PSEi ends week slightly up; peso stays almost flat vs. USD

By , on January 12, 2018


The peso finished the week at 50.40 from 50.36 a day ago. (shutterstock)
The peso finished the week at 50.40 from 50.36 a day ago. (shutterstock)

MANILA— The Philippine Stock Exchange index (PSEi) rose slightly on Friday as the peso stayed firm after investors stayed at the sidelines ahead of the release later in the day of US’s December 2017 inflation report.

PSEi ended the day at 8,814.62 points, up 0.02 percent or 1.37 percent from 8,813.25 points the previous session.

Meanwhile, the broader All Shares shed 0.05 percent, or 2.66 points, to 5,098.75 points.

It was a mix among the sectoral indices with the Property, Financials, Holding Firms, and Services rising by 0.39 percent, 0.35 percent, 0.07 percent, and 0.04 percent, respectively. Mining and Oil shed 1.22 percent and Industrial by 0.90 percent.

Volume for the day reached 649.24 million shares amounting to PHP7.95 billion.

Losers led gainers at 103 to 96 while 48 shares were unchanged.

The peso finished the week at 50.40 from 50.36 a day ago.

A trader said the US dollar is weakening overseas but the peso was affected by anticipation on the US inflation report, which investors hope to remain at 2 percent level to give monetary officials another reason to hike the Federal Reserve rates.

It opened the day at 50.27, better than the 50.38 a day ago.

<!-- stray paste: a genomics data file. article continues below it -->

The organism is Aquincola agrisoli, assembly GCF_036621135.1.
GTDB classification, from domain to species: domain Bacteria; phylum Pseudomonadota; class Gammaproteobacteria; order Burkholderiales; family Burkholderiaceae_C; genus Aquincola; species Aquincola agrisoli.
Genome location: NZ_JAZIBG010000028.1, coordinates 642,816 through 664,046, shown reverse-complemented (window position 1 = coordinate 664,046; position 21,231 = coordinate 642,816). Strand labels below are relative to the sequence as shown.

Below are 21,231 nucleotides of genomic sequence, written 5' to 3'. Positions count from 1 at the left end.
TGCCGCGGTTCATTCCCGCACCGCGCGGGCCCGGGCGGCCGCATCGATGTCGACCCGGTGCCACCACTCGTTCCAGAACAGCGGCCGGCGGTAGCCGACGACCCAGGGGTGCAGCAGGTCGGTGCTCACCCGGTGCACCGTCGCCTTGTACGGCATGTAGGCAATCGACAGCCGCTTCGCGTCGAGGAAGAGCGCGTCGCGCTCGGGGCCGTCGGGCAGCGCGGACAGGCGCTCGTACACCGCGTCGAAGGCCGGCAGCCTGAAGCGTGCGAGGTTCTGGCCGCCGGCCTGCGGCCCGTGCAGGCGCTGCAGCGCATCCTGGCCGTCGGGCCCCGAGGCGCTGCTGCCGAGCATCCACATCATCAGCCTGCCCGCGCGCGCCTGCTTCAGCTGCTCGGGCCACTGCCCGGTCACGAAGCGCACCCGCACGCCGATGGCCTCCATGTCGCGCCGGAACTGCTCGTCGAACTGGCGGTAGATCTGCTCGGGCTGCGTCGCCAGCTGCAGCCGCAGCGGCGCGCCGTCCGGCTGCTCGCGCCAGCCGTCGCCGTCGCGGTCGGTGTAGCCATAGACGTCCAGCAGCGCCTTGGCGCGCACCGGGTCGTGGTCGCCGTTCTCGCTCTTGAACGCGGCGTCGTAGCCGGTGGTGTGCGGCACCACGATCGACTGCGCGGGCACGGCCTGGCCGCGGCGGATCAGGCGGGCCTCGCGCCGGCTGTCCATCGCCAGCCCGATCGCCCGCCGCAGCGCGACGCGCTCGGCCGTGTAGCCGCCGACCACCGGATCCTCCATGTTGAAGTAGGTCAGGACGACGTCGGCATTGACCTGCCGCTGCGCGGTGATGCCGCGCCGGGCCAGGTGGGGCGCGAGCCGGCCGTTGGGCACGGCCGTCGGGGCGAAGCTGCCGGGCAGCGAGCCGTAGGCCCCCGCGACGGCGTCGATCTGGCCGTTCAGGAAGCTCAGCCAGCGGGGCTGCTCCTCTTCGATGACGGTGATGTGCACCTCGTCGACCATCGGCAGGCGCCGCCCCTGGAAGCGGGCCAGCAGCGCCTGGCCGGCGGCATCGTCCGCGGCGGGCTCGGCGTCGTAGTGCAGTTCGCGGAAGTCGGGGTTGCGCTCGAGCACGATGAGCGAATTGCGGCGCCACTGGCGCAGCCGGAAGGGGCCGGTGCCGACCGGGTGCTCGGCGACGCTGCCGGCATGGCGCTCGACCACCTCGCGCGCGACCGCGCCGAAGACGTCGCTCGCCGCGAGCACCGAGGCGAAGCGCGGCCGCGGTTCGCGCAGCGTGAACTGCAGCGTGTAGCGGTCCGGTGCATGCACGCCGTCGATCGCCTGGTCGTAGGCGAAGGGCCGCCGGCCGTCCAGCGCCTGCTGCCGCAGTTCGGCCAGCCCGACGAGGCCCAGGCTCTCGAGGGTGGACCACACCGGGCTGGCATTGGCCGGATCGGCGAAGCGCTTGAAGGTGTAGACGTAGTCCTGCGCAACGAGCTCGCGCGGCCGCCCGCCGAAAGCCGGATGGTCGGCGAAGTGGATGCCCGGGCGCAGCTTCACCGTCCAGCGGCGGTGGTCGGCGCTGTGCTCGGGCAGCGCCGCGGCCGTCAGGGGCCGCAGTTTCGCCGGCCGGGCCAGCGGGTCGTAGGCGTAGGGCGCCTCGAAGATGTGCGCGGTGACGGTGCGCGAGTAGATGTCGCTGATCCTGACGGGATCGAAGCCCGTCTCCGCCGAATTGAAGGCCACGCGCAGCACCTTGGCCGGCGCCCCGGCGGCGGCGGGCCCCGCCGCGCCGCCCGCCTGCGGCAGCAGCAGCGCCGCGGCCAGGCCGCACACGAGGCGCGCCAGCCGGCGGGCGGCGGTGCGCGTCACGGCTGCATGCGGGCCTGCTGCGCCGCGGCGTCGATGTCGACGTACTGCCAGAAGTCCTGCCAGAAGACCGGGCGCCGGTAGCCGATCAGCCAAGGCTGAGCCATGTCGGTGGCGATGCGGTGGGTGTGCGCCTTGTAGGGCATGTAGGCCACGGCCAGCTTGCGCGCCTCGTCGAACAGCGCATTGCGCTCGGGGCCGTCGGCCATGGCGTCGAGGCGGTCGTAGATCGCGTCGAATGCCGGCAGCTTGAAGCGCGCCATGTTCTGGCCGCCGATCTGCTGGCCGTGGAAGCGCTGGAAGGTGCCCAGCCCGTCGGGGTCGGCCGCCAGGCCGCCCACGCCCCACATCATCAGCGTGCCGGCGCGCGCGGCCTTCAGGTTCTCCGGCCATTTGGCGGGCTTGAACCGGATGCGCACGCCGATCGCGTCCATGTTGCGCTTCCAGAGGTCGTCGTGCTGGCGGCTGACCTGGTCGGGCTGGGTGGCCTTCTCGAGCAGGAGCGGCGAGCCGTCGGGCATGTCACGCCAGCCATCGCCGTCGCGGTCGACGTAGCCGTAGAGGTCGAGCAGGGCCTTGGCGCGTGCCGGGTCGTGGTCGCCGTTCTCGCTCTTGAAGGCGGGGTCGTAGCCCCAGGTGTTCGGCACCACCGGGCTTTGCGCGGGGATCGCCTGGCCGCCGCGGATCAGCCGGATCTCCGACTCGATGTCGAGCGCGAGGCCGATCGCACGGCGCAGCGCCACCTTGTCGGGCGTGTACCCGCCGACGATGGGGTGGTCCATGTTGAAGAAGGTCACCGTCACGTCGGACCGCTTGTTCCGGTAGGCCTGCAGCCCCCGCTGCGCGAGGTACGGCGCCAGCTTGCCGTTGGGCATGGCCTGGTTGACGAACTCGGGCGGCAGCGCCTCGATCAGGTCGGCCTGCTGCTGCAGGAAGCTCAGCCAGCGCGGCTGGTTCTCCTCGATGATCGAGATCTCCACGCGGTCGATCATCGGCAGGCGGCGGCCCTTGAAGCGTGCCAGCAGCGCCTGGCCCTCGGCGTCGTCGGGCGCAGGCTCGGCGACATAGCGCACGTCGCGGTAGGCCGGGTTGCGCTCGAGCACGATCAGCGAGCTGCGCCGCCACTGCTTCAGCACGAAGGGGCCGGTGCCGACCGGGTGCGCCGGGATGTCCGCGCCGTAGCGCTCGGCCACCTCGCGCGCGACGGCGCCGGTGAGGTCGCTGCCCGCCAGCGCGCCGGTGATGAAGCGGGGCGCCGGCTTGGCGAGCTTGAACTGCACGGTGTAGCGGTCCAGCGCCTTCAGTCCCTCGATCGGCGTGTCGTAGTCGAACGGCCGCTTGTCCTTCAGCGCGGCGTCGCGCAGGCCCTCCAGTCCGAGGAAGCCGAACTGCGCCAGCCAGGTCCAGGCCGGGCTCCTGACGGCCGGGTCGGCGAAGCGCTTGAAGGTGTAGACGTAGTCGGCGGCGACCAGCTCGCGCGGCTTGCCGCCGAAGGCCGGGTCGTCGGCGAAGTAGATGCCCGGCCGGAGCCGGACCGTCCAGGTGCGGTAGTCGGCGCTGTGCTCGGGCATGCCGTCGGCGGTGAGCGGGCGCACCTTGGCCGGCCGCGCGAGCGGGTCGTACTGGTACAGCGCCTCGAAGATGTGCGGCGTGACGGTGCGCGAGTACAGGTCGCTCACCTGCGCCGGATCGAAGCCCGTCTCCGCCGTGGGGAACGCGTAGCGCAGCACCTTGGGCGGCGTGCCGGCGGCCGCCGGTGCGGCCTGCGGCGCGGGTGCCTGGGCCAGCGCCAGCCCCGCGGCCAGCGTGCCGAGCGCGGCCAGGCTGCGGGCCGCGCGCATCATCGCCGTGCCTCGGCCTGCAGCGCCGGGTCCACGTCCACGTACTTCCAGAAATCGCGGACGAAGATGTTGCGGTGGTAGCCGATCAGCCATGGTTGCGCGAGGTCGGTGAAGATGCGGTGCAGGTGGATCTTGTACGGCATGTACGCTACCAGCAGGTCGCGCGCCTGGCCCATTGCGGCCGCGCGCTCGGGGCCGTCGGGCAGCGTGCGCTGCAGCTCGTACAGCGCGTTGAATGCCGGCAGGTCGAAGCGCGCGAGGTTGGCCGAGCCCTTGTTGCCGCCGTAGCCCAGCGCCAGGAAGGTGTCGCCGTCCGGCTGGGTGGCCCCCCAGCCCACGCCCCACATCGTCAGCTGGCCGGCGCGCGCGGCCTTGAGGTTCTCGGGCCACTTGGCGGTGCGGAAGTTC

It traded between 50.40 and 50.25, resulting to an average of 50.30.

Volume for the day reached USD588.5 million, lower than the USD833.7 million in the previous session.

BPI Asset Management and Trust Corp. Vice President and head of Equities and Fixed Income Research Carlos A. Jalandoni forecasts the local currency to end 2018 at 51.90 to a greenback.

He said depreciation of the local unit is not bad since domestic growth remains strong, thus, performance of the peso is reflective of the economic expansion.

He explained that a one-and-a-half to 2 percent annual depreciation for the currency is okay, with the peso seen to weaken on account of higher importation of capital goods needed by the expanding economy.

He said the current weakness of the peso should be considered as business-as-usual and people need to accept this fact given the volatility overseas.

“We have to learn to accept the fact that a weakening currency is a sign of growing economy,” he added.